Establishment of US Anglican Ordinariate Advancing

Cardinal Wuerl Reveals It Could Be Implemented By Fall

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SEATTLE, Washington, JUNE 21, 2011 (Zenit.org).- A personal ordinariate for Anglicans wishing to enter into full communion with the Catholic Church will most likely be established in the United States this fall, says Cardinal Donal Wuerl, archbishop of Washington, D.C. 

Cardinal Wuerl, the Congregation for the Doctrine of the Faith’s delegate for the implementation of "Anglicanorum Coetibus" in the United States, presented an update on the implementation of an ordinariate at the Spring Assembly of the United States Conference of Catholic Bishops, held last week in Seattle.

Benedict XVI's 2009 apostolic constitution offered a way for groups of Anglicans to enter the Catholic Church through the establishment of personal ordinariates, a new type of canonical structure. The cardinal revealed that some 100 priests and 2,000 laity have requested to enter the Church through the new structure, and that it was concluded "that it appears feasible to establish an ordinariate in the United States at this time."

Additionally, he revealed later, the "Holy See has indicated its wish to establish an ordinariate in the United States this fall."

Currently, the cardinal, as the chairman of the Ad Hoc Committee for the Implementation of "Anglicanorum Coetibus" in the United States, is involved in establishing not only who is interested in joining the ordinariate, but also providing the new members with the necessary formation to enter into full communion with the Catholic Church.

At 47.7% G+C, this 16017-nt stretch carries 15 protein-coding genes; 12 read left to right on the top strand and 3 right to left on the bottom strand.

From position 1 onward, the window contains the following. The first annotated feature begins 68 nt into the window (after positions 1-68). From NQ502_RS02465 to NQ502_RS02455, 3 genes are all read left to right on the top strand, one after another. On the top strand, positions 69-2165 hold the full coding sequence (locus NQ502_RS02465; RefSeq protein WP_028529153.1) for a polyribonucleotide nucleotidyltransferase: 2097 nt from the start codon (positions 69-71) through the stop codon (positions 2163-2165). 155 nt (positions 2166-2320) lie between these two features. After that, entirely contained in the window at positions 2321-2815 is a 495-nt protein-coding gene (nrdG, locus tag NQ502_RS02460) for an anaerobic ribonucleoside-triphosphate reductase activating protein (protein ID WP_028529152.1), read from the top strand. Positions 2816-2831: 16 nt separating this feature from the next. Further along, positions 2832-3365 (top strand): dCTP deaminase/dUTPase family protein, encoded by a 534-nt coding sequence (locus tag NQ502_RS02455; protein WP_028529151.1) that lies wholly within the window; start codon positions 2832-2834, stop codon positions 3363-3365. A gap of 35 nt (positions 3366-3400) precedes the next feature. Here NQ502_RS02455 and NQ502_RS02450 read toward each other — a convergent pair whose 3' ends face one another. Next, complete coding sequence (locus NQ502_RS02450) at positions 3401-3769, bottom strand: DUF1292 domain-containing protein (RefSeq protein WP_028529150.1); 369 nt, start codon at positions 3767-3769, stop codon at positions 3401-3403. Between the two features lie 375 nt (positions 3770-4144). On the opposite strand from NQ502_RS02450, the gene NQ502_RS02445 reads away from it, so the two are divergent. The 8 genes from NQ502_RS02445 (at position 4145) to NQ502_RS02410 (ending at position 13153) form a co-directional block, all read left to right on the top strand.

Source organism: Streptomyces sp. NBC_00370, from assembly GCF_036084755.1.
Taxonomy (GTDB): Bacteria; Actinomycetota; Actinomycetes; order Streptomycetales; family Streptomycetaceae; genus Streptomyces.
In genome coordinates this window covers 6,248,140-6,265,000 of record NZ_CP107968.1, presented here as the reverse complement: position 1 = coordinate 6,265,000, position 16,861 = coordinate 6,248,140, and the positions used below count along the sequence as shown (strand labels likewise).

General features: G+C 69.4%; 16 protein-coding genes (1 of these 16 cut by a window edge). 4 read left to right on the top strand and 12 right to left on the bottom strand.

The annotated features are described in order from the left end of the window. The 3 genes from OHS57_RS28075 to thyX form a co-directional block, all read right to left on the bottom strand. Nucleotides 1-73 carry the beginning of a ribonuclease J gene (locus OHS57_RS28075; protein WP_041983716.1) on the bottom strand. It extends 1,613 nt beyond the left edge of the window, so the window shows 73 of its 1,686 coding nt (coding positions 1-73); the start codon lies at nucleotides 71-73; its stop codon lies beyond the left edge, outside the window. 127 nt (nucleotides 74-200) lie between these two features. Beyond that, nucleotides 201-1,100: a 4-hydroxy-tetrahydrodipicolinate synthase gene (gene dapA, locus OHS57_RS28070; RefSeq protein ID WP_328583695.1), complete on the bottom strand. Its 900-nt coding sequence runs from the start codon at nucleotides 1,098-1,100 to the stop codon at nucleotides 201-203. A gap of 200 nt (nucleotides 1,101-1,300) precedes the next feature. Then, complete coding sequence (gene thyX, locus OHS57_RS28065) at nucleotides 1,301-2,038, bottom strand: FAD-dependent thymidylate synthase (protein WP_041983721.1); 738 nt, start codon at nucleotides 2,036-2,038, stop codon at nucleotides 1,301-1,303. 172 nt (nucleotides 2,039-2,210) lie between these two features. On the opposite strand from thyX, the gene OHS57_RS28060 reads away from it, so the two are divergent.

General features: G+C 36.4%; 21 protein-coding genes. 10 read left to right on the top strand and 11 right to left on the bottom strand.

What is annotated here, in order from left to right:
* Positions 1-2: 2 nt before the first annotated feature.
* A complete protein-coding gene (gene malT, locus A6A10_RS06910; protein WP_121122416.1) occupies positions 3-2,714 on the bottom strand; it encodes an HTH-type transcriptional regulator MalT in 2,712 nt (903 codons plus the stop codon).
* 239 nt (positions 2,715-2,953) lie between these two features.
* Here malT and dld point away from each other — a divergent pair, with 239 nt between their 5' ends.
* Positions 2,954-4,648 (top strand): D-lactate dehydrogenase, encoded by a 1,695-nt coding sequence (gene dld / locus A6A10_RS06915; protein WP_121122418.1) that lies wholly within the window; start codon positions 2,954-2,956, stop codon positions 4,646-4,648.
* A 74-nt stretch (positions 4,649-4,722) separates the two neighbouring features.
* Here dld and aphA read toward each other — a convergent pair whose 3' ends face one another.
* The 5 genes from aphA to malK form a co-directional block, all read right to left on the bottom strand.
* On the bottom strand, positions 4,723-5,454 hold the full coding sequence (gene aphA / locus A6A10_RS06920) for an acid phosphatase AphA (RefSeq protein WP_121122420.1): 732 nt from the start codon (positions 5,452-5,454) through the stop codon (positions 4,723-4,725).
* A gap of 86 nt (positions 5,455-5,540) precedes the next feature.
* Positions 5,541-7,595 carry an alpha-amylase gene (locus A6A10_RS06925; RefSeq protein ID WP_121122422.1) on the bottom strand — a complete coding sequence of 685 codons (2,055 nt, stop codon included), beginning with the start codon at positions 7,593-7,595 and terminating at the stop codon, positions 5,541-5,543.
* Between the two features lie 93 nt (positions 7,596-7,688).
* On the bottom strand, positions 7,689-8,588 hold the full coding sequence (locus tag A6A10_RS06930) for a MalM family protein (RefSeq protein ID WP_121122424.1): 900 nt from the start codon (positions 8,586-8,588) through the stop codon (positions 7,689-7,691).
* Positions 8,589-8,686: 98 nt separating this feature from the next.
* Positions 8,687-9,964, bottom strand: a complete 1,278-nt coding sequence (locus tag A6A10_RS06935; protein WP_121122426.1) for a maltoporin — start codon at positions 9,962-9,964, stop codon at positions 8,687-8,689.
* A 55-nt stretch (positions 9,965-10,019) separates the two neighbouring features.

The primary focus, he said, is on a "program of priestly formation [...] that would allow for a concentration of study in the areas of historic theological divergence in anticipation of ordination to the priesthood." 

Cardinal Wuerl stated that with the approval of the Congregation of the Doctrine of the Faith, a program will be offered by the Archdiocese of Galveston-Houston’s Major Seminary. The program has been largely developed and will be directed by a Saint Mary’s faculty member and former Anglican bishop, Father Jeffrey Steenson.

After providing the update, Cardinal Wuerl invited "additional observations" from his colleagues, and as well as "support for this effort."

The cardinal noted several areas that bishops could assist a newly formed ordinariate, such as helping out with the process of reviewing possible candidates to the priesthood, and offering "worship space to a small community that would be a part of the new ordinariate."

"Most of them will not have property such as a church and meeting facilities," the cardinal explained. "Our hospitality in providing them worship space would be a sign of generosity on our part and, I am sure, greatly welcomed by them."

Cardinal Wuerl also suggested that bishops could assign priests who could act as a liaison with the members of the ordinariate, and to "serve as a mentor to assist with any issues that arise in the formation process."

Regarding the laity, the cardinal said bishops could aid their integration into the Catholic Church by supporting the ordinariate's efforts to provide the "catechetical process for those lay faithful coming into the ordinariate and making their profession of faith as a Catholic."

The first ordinariate was established in January for England and Wales, and was named the Personal Ordinariate of Our Lady of Walsingham. It has about 1,000 parishioners and 42 congregations, and is led by five priests who are former Anglican bishops.

Other ordinariates are under consideration in Australia and Canada.